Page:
A generalized Partially-Stirred Reactor (PaSR) model is presented in this work based on the inclusion of multiple chemical times. The PaSR model has shown promising results at modelling turbulence-chemistry interaction in Large-Eddy Simulations (LES) and Reynolds-Averaged Navier-Stokes (RANS), providing an extension of the well-known Eddy Dissipation Concept (EDC). PaSR model divides the computational domain into reactive and non-reactive parts. The factor defining this partition is expressed as a function of the system characteristic chemical and mixing times. However, the estimation of these factors, particularly the chemical one, is often oversimplified. The approach proposed in this study seeks to include in the PaSR model the whole set of chemical times involved in the reactive system. Besides, the concept of fine structures, first introduced in the EDC and often adopted also in the PaSR model to characterize the evolution of chemistry in the reactive part of the fluid, is here abandoned in favour of direct manipulation of species production rates. The mean source term is formulated according to the new generalized model through a modal decomposition of the Jacobian matrix. The method is validated a priori with DNS data of a syngas non-premixed jet flame, whose filtered data represent the validation benchmark. A good agreement is found between the new PaSR model and the filtered data for all species at different filter widths. Comparison with the single time scale based model clearly shows the limitations of the old standard approach and the necessity of including the whole spectrum of chemical times for a more comprehensive description of turbulence-chemistry interaction. A thorough analysis with the time scale participation index reveals the complexity of reaction rates contributions to the development of a specific time scale, underlying the importance of developing a model able to inherit all kinetic pathways in the turbulent closure.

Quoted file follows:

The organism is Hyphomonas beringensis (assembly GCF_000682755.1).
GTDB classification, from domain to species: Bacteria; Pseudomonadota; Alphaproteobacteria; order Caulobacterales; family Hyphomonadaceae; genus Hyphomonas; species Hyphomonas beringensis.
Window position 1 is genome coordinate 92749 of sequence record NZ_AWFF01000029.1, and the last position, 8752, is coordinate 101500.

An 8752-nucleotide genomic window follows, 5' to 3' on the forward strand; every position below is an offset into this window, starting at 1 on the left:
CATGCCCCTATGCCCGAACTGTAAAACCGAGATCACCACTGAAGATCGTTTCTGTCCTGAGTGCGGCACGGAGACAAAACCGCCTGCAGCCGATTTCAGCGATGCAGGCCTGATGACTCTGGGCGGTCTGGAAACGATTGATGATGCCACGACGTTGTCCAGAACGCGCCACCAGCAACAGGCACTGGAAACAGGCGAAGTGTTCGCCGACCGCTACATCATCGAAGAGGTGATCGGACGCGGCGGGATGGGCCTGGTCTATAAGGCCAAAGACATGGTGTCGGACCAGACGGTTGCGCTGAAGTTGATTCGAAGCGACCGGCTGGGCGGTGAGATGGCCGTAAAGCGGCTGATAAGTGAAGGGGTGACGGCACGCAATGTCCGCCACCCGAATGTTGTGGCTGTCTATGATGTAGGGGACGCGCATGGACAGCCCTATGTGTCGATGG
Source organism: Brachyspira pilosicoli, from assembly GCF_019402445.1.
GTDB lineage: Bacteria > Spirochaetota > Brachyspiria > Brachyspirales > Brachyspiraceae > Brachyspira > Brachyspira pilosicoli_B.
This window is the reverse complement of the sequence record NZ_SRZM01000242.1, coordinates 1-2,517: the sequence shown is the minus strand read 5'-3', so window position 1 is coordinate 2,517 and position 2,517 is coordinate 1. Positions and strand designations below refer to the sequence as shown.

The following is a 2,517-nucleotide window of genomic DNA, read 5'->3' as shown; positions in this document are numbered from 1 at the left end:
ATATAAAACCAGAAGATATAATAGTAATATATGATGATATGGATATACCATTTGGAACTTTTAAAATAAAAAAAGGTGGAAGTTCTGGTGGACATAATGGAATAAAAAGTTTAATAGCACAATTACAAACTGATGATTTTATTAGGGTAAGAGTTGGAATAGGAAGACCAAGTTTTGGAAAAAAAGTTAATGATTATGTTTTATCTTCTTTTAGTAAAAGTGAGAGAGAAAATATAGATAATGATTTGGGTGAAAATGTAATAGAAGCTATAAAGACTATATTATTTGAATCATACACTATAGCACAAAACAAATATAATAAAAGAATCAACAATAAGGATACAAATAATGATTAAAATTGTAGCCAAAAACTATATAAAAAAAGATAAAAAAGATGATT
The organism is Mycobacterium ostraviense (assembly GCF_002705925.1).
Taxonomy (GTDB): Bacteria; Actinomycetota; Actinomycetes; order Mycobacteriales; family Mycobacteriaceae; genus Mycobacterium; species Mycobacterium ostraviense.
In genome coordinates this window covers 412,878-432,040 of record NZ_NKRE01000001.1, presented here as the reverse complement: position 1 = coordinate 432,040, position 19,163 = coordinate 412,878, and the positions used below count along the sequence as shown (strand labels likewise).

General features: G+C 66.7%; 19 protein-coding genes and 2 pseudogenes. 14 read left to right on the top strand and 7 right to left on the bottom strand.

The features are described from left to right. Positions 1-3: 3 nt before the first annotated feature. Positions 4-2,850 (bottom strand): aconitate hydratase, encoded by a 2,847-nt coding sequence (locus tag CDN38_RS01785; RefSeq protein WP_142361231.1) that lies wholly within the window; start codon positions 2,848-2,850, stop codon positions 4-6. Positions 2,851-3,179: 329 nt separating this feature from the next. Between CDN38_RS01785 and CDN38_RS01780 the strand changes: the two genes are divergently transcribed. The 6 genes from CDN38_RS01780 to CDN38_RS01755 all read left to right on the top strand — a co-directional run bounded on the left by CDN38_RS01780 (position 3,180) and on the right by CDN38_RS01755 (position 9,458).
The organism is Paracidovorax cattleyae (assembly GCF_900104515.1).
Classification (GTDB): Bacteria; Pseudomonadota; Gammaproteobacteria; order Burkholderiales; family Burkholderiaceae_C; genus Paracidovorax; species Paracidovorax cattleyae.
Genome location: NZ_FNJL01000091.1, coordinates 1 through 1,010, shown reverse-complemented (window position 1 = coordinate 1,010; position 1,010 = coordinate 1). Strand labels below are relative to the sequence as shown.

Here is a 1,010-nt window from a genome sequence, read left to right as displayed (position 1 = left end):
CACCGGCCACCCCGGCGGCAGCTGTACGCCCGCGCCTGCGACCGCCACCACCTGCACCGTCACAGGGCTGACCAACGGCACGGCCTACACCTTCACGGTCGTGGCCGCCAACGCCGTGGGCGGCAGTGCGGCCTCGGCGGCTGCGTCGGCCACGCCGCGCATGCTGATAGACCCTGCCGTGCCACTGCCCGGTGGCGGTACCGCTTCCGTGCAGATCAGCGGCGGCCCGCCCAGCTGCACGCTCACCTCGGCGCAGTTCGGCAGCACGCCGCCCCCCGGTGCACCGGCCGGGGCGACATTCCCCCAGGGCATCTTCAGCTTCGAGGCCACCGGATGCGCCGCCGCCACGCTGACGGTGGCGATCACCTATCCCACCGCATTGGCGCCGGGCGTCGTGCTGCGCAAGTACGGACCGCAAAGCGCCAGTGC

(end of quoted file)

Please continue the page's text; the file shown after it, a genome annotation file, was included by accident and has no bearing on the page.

ASJC Scopus subject areas
- General Chemical Engineering
- Mechanical Engineering
- Physical and Theoretical Chemistry